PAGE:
Architecture & Abstraction Inspire Jewelry Line, Bande des Quatres

Architecture & Abstraction Inspire Jewelry Line, Bande des Quatres

If you haven’t heard the name Bande des Quatres yet, it’s time you did. A couple of weeks ago I stumbled across their jewelry line and was blown away with how unique and eye-catching their pieces are. I had been wandering along Montréal’s Boulevard St-Laurent when I came across Galerie Noel Guyomarc’h and made the find, and I’m so glad I did!

Bande des Quatres is a family collaboration between founder and designer, Erin Wahed, and her mother, renowned jeweler, Janis Kerman. The line was only started in 2011, but has already garnered the attention of Vogue Italia, as well as celebrity stylist Brad Goreski and his celebrity, Jessica Alba, who was recently spotted wearing a Bande des Quatres ring.

I asked Erin a few questions about the inspirations behind her line, the creation process behind these beautifully unique pieces, and what it’s like working with her mum! 

 

Images courtesy of Bande des Quatres.

 

E&F: If someone couldn’t see any photos of your jewelry, how would you describe your aesthetic to them? 

EW: The Bande des Quatres design aesthetic is based on illusion and making the viewer question, think and wonder.  With my background in photography, I was always attracted to photographing elements in the every day and abstracting them in a way that would become unidentifiable to the viewer.  I took this aesthetic with me to Bande des Quatres, pushing the notion of a ring further, by testing the viewer and the wearer.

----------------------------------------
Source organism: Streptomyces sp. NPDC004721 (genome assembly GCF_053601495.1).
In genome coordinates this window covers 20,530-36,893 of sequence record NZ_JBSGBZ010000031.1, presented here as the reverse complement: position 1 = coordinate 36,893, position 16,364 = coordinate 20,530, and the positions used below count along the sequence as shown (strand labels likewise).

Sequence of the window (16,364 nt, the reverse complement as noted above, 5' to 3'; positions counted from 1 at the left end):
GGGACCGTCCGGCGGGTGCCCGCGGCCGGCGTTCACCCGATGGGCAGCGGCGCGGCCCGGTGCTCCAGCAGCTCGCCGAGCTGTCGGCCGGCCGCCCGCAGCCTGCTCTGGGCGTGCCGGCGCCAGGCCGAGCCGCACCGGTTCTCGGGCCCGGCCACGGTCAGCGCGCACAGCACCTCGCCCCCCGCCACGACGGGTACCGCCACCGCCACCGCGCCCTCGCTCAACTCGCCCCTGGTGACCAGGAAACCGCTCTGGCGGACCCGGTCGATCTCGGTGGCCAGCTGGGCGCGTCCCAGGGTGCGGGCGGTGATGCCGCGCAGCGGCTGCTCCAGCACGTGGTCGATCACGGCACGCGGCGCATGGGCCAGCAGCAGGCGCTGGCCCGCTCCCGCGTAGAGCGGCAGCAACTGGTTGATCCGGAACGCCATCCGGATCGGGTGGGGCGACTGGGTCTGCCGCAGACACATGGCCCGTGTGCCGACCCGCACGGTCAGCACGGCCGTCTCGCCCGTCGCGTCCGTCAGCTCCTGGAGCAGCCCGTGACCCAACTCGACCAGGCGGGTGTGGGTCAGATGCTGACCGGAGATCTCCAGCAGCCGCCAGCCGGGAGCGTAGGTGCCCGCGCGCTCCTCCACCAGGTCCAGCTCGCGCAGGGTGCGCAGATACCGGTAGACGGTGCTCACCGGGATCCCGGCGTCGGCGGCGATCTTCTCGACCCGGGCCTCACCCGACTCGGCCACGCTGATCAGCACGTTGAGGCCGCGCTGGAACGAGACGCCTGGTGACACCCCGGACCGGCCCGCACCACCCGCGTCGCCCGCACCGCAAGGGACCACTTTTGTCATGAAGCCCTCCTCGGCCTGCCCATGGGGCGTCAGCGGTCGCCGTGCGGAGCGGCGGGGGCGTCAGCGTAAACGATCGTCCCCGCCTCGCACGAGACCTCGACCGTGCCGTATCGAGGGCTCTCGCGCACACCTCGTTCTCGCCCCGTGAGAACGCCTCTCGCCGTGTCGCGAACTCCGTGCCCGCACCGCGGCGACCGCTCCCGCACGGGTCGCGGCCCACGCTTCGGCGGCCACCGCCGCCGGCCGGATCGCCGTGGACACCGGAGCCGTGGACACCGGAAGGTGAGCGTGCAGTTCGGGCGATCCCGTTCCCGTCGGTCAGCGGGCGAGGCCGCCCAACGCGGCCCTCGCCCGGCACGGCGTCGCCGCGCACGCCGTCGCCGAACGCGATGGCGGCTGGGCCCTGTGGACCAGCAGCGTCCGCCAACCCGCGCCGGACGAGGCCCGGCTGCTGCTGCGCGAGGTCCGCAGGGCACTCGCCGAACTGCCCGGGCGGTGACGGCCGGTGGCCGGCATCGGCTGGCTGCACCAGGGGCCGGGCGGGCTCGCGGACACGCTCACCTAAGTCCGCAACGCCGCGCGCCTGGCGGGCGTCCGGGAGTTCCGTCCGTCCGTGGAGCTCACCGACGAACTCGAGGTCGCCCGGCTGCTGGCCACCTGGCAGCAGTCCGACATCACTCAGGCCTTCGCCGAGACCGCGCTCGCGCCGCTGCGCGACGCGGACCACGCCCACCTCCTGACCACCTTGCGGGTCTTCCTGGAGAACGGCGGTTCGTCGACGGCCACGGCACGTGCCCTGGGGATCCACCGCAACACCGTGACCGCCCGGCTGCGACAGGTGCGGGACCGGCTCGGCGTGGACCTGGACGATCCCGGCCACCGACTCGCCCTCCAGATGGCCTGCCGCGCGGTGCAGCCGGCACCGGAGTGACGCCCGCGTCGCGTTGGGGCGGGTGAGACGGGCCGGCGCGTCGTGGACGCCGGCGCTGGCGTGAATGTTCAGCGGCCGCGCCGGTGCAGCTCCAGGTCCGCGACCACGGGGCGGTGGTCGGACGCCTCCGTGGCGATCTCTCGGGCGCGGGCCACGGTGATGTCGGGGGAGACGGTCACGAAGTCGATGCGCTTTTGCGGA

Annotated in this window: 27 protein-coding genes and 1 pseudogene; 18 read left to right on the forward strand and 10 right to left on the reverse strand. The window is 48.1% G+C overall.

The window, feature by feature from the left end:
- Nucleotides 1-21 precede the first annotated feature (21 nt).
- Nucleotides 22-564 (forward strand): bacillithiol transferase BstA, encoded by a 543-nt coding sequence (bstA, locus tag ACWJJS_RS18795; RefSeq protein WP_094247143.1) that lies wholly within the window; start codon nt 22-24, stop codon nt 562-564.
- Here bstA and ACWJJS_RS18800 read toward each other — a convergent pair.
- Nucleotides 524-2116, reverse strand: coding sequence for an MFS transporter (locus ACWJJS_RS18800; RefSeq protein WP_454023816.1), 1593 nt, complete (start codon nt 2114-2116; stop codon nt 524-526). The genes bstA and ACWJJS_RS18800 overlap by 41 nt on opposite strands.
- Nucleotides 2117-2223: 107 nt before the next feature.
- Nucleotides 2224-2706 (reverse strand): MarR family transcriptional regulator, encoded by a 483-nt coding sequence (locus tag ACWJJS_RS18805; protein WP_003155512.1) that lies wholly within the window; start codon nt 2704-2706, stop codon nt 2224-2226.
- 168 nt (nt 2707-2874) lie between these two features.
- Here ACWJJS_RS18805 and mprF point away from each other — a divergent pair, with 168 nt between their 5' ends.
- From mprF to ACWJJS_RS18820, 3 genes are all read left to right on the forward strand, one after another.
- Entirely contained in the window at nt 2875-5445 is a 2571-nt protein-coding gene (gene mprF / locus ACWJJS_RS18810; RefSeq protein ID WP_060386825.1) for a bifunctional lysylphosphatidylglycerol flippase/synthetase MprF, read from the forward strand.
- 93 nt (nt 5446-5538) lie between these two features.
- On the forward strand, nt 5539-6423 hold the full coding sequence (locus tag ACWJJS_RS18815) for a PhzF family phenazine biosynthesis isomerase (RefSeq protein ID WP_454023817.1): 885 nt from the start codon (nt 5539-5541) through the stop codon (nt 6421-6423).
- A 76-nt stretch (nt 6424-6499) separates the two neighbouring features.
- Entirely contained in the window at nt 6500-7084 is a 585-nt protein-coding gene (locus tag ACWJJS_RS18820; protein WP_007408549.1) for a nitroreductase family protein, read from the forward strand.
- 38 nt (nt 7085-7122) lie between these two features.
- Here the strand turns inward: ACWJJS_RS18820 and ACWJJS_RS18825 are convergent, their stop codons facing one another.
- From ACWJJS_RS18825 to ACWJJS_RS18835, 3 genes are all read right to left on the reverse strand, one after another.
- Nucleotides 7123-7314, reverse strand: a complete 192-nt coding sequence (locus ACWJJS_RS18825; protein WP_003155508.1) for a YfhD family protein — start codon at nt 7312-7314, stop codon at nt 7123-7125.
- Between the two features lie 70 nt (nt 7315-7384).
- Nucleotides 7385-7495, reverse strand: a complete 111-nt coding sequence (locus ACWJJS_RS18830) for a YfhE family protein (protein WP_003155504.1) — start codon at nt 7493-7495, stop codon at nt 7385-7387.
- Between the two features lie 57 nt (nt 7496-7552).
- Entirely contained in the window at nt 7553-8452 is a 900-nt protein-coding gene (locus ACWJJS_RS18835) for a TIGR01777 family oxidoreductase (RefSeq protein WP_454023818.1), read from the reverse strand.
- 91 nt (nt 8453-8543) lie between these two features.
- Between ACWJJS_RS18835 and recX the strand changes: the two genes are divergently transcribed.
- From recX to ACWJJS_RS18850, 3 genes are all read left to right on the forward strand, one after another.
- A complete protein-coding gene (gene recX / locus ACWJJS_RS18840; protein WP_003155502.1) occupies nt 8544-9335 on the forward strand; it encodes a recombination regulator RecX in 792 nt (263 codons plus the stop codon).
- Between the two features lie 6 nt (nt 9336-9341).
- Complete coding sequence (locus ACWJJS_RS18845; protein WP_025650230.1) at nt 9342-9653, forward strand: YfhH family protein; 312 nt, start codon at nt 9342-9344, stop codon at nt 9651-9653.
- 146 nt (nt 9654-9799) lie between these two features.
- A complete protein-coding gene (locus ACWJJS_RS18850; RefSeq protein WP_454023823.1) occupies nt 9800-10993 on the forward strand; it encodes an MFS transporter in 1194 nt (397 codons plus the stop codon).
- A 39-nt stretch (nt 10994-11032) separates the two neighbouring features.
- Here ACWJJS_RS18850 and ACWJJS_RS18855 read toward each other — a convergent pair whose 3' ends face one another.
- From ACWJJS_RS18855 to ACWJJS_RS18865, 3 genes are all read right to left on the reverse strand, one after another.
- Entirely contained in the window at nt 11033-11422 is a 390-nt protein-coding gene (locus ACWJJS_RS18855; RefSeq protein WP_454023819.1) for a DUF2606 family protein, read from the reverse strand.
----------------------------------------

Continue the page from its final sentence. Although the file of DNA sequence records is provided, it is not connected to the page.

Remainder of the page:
E&F: What is your process for creating each new piece? Where do you draw your inspiration from? 

EW: Our process for creating each new piece is quite unique as I am based in New York and my mother, my collaborator and the goldsmith behind Bande des Quatres, is based in Montreal.  Thankfully, the digital world has been incredibly helpful in making collaboration seamless when we’re not able to be in the same place at the same time.

However, when we sit down to design a collection, we always develop it together in person. Yet, as the collection develops and we undergo product development, the majority of the interaction and approvals are done through email or Skype.  The first collection, we designed in Montreal, the second in Montreal and Toronto, and the third, which is currently in product development, we designed in Lennox, Massachusetts, and Civitanova, Italy.

When creating each piece, it starts by me deciding on the theme and pulling references.  I come from a background in photography and art and am thus inspired by this history and aesthetic. For our first collection, the inspiration was the Bauhaus Movement,  the second, architects, and the third will be a surprise.  From there we sit together and start putting pen to paper.  Then we play dress up, you might say, using paper models to see how the pieces could look on the wearer.  From there we move onto product development where the paper models are remade using metals.  Once the pieces are finalized, I then name them based on the theme and the artist that most inspired that specific piece.